Dynamical down-scaling of GCMs with regional climate models (RCMs) allows for even finer grids, which leads to more detailed information of and further improvements in regional and local climate features, for example spatial patterns and distributions of precipitation in areas of complex terrain (Rauscher et al., 2010; Di Luca et al., 2011; Prein et al., 2013b). This can also have important implications for climate change signals. Giorgi et al. (2016) found that an ensemble of RCMs at ∼12 km grid spacing consistently showed an increase in summer precipitation over the Alps region, which contrasted the forcing GCMs that instead showed a decrease. The different responses were attributed to increased convective rainfall in the RCMs due to enhanced potential instability by surface heating and moistening at high altitudes not captured by the GCMs. Differences in the treatment of aerosols are also identified as a reason for differences in climate response between RCMs and GCMs (Boé et al., 2020; Gutiérrez et al., 2020). RCMs are constrained by the lateral boundary conditions provided by the forcing GCM, and studies of RCM ensembles have shown that the choice of forcing GCM has introduced the major part of the overall uncertainty in regional climate (e.g. Déqué et al., 2007; Kjellström et al., 2011). This effect is relatively more important for large-scale precipitation systems, for example frontal systems associated with extra-tropical cyclones. In seasons and regions when smaller-scale processes like convection dominate, for example in summer over mid-latitudes, simulated precipitation is to a larger degree dependent on the RCM itself, in terms of grid resolution and sub-grid-scale parameterisations (e.g. Iorio et al., 2004). A recent study investigated the effects of model resolution on local precipitation on short timescales and found that the 12.5 km simulations better represent daily and sub-daily extreme and mean precipitation, also when simulations are aggregated to 50 km (Prein et al., 2016). They note, however, that the results are highly dependent on which observations the simulations are compared with and that improvements are seen for the ensemble mean, and not necessarily for each individual model. In studies similar to the present one, Iles et al. (2020) and Demory et al. (2020) compare simulations from the CORDEX, CMIP5, and PRIMAVERA ensembles. The results show increases in precipitation with resolution and, when compared to a mixture of E-OBS and high-spatial-resolution gridded national data sets, CMIP5 underestimates precipitation amounts while CORDEX overestimates them, the effect of grid resolution being largest in areas with complex topography. They also find that PRIMAVERA performs similarly to CORDEX when run on the same resolution, which is interesting regarding that the PRIMAVERA models are developed for low resolutions. Iles et al. (2020) concluded from the considerable inter-model differences that improvements are seen for the ensemble mean rather than for individual models.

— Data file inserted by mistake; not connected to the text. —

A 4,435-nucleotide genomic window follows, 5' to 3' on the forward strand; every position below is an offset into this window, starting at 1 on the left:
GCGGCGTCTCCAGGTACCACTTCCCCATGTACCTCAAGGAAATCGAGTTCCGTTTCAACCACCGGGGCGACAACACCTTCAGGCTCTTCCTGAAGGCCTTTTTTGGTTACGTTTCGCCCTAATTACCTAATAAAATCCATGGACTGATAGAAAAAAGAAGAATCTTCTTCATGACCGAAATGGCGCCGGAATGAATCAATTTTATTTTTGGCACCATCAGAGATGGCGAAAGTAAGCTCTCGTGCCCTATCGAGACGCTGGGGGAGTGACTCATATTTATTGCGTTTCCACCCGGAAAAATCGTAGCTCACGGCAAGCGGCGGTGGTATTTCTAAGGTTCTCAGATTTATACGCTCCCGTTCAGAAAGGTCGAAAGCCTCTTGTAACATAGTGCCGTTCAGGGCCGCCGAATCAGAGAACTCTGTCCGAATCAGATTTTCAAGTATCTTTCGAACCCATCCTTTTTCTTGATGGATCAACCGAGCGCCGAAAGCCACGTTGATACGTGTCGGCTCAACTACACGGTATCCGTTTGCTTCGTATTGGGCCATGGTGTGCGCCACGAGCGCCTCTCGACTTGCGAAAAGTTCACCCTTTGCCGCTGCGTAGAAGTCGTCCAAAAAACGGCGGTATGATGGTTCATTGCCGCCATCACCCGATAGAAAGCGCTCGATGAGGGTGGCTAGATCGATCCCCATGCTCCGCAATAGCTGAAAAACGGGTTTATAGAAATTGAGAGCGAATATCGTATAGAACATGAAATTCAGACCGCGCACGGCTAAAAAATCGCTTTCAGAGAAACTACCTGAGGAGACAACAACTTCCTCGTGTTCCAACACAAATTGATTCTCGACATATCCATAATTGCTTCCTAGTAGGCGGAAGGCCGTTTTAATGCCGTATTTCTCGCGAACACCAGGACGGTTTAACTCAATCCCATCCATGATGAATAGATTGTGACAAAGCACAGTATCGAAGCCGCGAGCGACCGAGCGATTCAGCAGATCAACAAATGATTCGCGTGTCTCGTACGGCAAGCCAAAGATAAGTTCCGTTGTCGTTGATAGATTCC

Although increased grid resolution often leads to improved simulation of precipitation, convection is usually not resolved by the model dynamics, even at grid spacings of around 10 km but is instead parameterised (although it might be possible to turn off the parameterisation already at this kind of resolution; Vergara-Temprado et al., 2019). The choice of convection parameterisation can have various effects on the occurrence and amount as well as on the onset timing and location (e.g. Dai et al., 1999; Dai, 2006; Stratton and Stirling, 2012; Gao et al., 2017). Commonly, models with parameterised convection exhibit biases in the diurnal precipitation cycle (Liang, 2004; Brockhaus et al., 2008; Gao et al., 2017), sometimes regardless of increases in grid resolution (Dirmeyer et al., 2012). In addition, models of coarse resolution often suffer from simulating precipitation over too large of an area compared to observations and usually also too many days with weak precipitation (the “drizzle” problem) (e.g. Dai, 2006; Stephens et al., 2010). At sufficiently high resolution (<4 km), models start to largely resolve deep convection, enabling the parameterisation to be turned off, so called “convection-permitting” models (Prein et al., 2015; Vergada-Temprado et al., 2019). Convection-permitting regional climate models (CPRCMs) are widely shown to reduce, at least to some extent, these biases, most evidently by improving the match of the diurnal cycle to observations (e.g. Prein et al., 2013a; Ban et al., 2014; Brisson et al., 2016; Gao et al., 2017; Leutwyler et al., 2017; Belušić et al., 2020) and better representation of sub-daily high-intensity precipitation events (e.g. Ban et al., 2014; Kendon et al., 2014; Fosser et al., 2015; Lind et al., 2020) than models with parameterised convection. A major draw-back using these high-resolution climate models is the very high computational cost, causing their use in ensembles to only recently emerge (Coppola et al., 2018).